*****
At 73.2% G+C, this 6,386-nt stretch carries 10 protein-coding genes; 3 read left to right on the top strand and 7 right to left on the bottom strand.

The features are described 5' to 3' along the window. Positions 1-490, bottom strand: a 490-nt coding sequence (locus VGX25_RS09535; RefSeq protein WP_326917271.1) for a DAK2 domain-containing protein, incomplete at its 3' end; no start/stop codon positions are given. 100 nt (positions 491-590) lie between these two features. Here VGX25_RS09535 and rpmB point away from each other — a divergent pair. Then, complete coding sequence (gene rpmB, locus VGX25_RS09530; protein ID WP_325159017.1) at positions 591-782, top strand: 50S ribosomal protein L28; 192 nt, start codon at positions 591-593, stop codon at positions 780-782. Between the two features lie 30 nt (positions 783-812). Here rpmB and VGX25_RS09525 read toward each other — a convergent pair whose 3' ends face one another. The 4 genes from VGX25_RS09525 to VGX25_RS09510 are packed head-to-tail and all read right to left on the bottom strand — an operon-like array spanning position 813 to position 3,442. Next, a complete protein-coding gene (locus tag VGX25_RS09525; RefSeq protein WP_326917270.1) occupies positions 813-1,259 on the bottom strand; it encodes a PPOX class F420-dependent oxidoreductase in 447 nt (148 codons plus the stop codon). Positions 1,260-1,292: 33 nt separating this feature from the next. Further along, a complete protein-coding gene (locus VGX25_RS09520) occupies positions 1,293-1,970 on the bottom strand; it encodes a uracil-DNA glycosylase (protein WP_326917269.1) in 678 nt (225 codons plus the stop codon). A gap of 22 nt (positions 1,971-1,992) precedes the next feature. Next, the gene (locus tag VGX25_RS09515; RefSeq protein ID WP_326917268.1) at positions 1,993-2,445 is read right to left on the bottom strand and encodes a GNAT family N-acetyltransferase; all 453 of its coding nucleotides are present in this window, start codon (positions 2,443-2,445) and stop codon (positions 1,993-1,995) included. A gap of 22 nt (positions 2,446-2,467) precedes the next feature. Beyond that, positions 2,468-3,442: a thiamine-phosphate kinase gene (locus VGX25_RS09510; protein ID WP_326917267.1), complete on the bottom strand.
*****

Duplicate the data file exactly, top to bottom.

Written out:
At 73.2% G+C, this 6,386-nt stretch carries 10 protein-coding genes; 3 read left to right on the top strand and 7 right to left on the bottom strand.

The features are described 5' to 3' along the window. Positions 1-490, bottom strand: a 490-nt coding sequence (locus VGX25_RS09535; RefSeq protein WP_326917271.1) for a DAK2 domain-containing protein, incomplete at its 3' end; no start/stop codon positions are given. 100 nt (positions 491-590) lie between these two features. Here VGX25_RS09535 and rpmB point away from each other — a divergent pair. Then, complete coding sequence (gene rpmB, locus VGX25_RS09530; protein ID WP_325159017.1) at positions 591-782, top strand: 50S ribosomal protein L28; 192 nt, start codon at positions 591-593, stop codon at positions 780-782. Between the two features lie 30 nt (positions 783-812). Here rpmB and VGX25_RS09525 read toward each other — a convergent pair whose 3' ends face one another. The 4 genes from VGX25_RS09525 to VGX25_RS09510 are packed head-to-tail and all read right to left on the bottom strand — an operon-like array spanning position 813 to position 3,442. Next, a complete protein-coding gene (locus tag VGX25_RS09525; RefSeq protein WP_326917270.1) occupies positions 813-1,259 on the bottom strand; it encodes a PPOX class F420-dependent oxidoreductase in 447 nt (148 codons plus the stop codon). Positions 1,260-1,292: 33 nt separating this feature from the next. Further along, a complete protein-coding gene (locus VGX25_RS09520) occupies positions 1,293-1,970 on the bottom strand; it encodes a uracil-DNA glycosylase (protein WP_326917269.1) in 678 nt (225 codons plus the stop codon). A gap of 22 nt (positions 1,971-1,992) precedes the next feature. Next, the gene (locus tag VGX25_RS09515; RefSeq protein ID WP_326917268.1) at positions 1,993-2,445 is read right to left on the bottom strand and encodes a GNAT family N-acetyltransferase; all 453 of its coding nucleotides are present in this window, start codon (positions 2,443-2,445) and stop codon (positions 1,993-1,995) included. A gap of 22 nt (positions 2,446-2,467) precedes the next feature. Beyond that, positions 2,468-3,442: a thiamine-phosphate kinase gene (locus VGX25_RS09510; protein ID WP_326917267.1), complete on the bottom strand.